Approximately one in 1000 pregnancies are complicated by neural tube defects, more commonly known as spina bifida. Postnatal surgery has been the most common management approach, but research has revealed that a prenatal procedure produces better results—both in the short and long term.
According to Michael Bebbington, MD, a Washington University Maternal-Fetal Medicine specialist, surgeon, and the Director of the Fetal Care Center at Barnes-Jewish Hospital and St. Louis Children’s Hospital, three primary benefits of this procedure have been identified—providing promise and hope for affected families.
- Reduction in the hindbrain herniation that typically accompanies an open neural tube defect. This herniation is responsible for the enlargement of the lateral ventricles inside the brain.
- Decreased risk of needing a shunt intervention to decompress the ventricles. If 80% of children who have neural tube defects need a shunt, that lowers to approximately 40% in children who undergo fetal surgery. Additionally, lack of a shunt equates to lack of shunt complications.
- Improvement in neurologic function. By closing over the exposed developing nerve tissue, the amount of damage that’s done in utero is lessened and neurologic function can be improved by up to two levels. For many kids, that means they will walk independently.
However, Dr. Bebbington warns this surgery is not appropriate for every case. “If there are other abnormalities, chromosomal abnormalities, or anything that would expose a mother to increased risk of prematurity like complex maternal medical conditions, they are not good surgical candidates,” he cautions. “In fact, we typically evaluate five or six families for every one family to which we offer the surgery.”
Pre- and Post-Surgical Expectations
To be considered, Dr. Bebbington and his team conduct a very thorough investigation during the mother’s evaluation visit. This visit is typically a two or three day event where women undergo a detailed ultrasound, fetal echocardiography, and fetal MRI.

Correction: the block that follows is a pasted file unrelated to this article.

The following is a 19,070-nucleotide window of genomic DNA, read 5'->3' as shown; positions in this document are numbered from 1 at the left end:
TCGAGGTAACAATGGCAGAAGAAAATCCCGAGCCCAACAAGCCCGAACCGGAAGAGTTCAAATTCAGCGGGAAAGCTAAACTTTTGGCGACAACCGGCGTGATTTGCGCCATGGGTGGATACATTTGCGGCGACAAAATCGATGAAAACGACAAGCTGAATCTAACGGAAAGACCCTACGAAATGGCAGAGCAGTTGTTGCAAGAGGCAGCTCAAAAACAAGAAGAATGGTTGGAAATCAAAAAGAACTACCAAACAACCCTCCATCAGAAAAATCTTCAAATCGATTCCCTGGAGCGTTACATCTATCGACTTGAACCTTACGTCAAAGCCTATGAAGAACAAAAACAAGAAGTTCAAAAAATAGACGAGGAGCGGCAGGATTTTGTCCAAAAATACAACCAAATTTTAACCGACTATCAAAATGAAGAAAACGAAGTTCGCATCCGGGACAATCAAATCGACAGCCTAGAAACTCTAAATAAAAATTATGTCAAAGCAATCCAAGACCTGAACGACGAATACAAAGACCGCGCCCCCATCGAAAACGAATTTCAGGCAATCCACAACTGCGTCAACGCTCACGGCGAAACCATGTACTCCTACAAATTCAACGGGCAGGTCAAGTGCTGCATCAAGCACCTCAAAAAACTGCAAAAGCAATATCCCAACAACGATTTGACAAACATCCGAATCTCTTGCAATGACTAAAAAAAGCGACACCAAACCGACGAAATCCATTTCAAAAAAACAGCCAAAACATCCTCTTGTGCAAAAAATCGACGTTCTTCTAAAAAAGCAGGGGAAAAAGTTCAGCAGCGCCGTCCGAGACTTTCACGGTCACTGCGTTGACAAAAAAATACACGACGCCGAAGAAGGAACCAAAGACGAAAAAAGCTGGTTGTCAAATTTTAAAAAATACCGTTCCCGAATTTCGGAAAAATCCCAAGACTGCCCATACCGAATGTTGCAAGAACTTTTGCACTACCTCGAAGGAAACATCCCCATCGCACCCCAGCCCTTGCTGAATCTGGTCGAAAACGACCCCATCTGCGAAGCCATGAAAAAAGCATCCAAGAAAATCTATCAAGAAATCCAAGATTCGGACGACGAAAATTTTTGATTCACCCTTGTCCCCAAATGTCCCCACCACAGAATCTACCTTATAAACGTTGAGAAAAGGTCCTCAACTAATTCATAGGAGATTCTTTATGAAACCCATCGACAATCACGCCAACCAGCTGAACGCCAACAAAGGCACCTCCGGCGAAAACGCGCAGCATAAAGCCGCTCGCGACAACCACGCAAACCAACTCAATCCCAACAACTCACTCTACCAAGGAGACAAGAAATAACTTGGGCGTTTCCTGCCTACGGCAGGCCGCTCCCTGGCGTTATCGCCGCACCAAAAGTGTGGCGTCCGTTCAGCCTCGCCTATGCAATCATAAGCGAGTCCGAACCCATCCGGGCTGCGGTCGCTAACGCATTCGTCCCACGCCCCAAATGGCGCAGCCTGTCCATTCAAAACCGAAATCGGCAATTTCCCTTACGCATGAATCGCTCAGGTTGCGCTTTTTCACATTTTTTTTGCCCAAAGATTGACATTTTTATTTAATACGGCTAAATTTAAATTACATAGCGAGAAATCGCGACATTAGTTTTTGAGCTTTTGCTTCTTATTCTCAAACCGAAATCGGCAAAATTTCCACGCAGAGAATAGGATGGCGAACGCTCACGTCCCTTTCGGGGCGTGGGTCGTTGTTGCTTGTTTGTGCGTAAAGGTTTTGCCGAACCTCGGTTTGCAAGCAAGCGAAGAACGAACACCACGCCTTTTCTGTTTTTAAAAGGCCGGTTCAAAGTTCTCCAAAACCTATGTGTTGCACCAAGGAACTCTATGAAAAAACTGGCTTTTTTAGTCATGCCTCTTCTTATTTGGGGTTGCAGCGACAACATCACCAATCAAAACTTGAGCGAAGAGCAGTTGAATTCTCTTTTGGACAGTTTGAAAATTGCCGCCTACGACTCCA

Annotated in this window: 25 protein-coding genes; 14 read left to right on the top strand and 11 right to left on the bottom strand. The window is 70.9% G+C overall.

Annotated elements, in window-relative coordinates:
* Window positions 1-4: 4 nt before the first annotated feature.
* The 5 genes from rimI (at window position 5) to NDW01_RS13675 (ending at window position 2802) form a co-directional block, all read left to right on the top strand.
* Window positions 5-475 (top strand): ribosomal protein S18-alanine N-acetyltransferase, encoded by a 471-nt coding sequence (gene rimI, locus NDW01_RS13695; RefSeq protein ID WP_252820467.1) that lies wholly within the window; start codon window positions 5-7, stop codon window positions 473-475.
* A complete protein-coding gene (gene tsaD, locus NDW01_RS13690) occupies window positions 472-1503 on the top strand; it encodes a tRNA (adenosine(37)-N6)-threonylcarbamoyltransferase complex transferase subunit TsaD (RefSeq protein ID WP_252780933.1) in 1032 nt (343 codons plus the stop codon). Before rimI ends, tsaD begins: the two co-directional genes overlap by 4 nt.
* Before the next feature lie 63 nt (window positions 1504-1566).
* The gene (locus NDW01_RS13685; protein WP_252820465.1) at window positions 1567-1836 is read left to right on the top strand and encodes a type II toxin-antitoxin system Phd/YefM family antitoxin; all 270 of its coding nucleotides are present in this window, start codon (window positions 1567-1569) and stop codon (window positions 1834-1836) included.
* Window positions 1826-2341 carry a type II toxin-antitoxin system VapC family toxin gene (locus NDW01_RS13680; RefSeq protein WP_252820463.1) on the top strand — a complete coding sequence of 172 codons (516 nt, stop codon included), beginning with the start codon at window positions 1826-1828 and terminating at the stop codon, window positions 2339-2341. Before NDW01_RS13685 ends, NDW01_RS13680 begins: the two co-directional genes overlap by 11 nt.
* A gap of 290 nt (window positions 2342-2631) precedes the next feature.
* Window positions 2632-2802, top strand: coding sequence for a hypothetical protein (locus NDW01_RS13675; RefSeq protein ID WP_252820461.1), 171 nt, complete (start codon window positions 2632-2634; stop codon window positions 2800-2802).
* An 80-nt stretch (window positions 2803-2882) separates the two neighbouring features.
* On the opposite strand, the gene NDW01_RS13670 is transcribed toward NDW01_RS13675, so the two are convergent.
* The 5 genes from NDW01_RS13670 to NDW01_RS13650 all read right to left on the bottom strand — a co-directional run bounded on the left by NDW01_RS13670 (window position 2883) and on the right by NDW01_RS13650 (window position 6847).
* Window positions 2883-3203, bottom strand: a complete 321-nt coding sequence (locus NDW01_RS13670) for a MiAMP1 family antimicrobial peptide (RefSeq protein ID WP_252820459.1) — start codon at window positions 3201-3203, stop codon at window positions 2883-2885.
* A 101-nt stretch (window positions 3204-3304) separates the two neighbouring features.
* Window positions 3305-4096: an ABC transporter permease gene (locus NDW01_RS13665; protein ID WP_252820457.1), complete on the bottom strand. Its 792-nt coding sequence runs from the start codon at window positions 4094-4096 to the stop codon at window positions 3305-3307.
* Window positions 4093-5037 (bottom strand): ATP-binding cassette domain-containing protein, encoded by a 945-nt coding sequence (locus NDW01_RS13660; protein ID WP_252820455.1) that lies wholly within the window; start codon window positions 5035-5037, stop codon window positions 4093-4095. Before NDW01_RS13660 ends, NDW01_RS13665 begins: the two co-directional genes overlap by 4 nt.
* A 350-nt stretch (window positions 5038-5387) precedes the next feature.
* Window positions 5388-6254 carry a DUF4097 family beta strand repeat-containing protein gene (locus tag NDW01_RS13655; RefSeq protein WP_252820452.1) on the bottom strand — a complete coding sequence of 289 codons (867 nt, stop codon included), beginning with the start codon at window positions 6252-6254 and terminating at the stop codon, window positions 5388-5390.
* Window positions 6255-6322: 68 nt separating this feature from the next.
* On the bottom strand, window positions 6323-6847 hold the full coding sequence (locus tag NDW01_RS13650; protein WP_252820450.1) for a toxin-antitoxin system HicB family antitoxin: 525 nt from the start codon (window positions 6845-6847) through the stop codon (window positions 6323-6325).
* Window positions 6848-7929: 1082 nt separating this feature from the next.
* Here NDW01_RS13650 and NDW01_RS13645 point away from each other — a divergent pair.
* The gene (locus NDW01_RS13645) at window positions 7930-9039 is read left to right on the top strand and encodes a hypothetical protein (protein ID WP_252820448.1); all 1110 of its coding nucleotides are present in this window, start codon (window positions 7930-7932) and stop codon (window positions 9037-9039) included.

Once a woman has been cleared for the procedure, the next steps are also intensive. Dr. Bebbington holds an extensive counseling session so families know what to expect and are fully aware of the risks. Families then meet with members from pediatric surgery, pediatric neurosurgery, neurology, and anesthesia departments.
“Our goal is to provide perspective for the families on what the surgery involves so they go into this well informed about what they are undertaking,” states Dr. Bebbington. “It is a significantly major surgery—not only because we are opening the mother’s abdomen, but we are also opening the uterus to expose the baby’s back to allow closure of the defect. We then have to sew the uterus back up, make sure it’s a watertight seal, reinfuse amniotic fluid, and finally close the maternal abdomen.”
Pregnancy post-surgery is much different than a normal pregnancy. Mothers are on bed rest and must take medications to try to minimize the risk of preterm labor. Weekly follow-ups are also required until elective delivery occurs at 37 weeks.
“After women go through this surgery, they cannot go through labor,” explains Dr. Bebbington. “We ask them not to get pregnant again for at least a two-year period to allow for the uterine incisions to heal. Even after that, every pregnancy they have is at increased risk—not only for recurrence of spina bifida, but for increased risk of problems with the uterine scars.”
Dr. Bebbington advises women who do wish to become pregnant again to follow a strict folic acid regimen—but at a much higher dose than typical. “For a woman who has never had a pregnancy complicated by a neural tube defect, the amount of folic acid that’s sufficient to provide protection is approximately 400 micrograms. For a family that has had a pregnancy with a neural tube defect, the supplementation needs to be in the order of four milligrams.” As a result, the risk for recurrence is lowered by about 75%.
Don’t Wait to Seek Help
While the preventative step of maintaining one’s folic acid intake is highly effective, neural tube defects can still occur due to genetic abnormalities and epigenetic or environmental factors. Spina bifida can be detected as early as 12-14 weeks of gestation via ultrasound, but it is most commonly identified with a routine screening blood test called the maternal serum alpha-fetoprotein that’s typically done around 16 weeks. Once diagnosed, Dr. Bebbington encourages women not to wait to seek the help of a specialist.
“The best time to get a referral is as soon as it’s diagnosed,” he advises. “We can confirm that it is in fact an accurate diagnosis and then can have discussions with the family about what the best course of management might be.”
**To listen to an interview with Dr. Michael Bebbington, Washington University Maternal Fetal Medicine physician, surgeon, and Director of the Fetal Care Center, partnership between Barnes-Jewish Hospital, St. Louis Children’s Hospital and Washington University Physicians, follow this link: https://radiomd.com/stlouischildrens/item/39781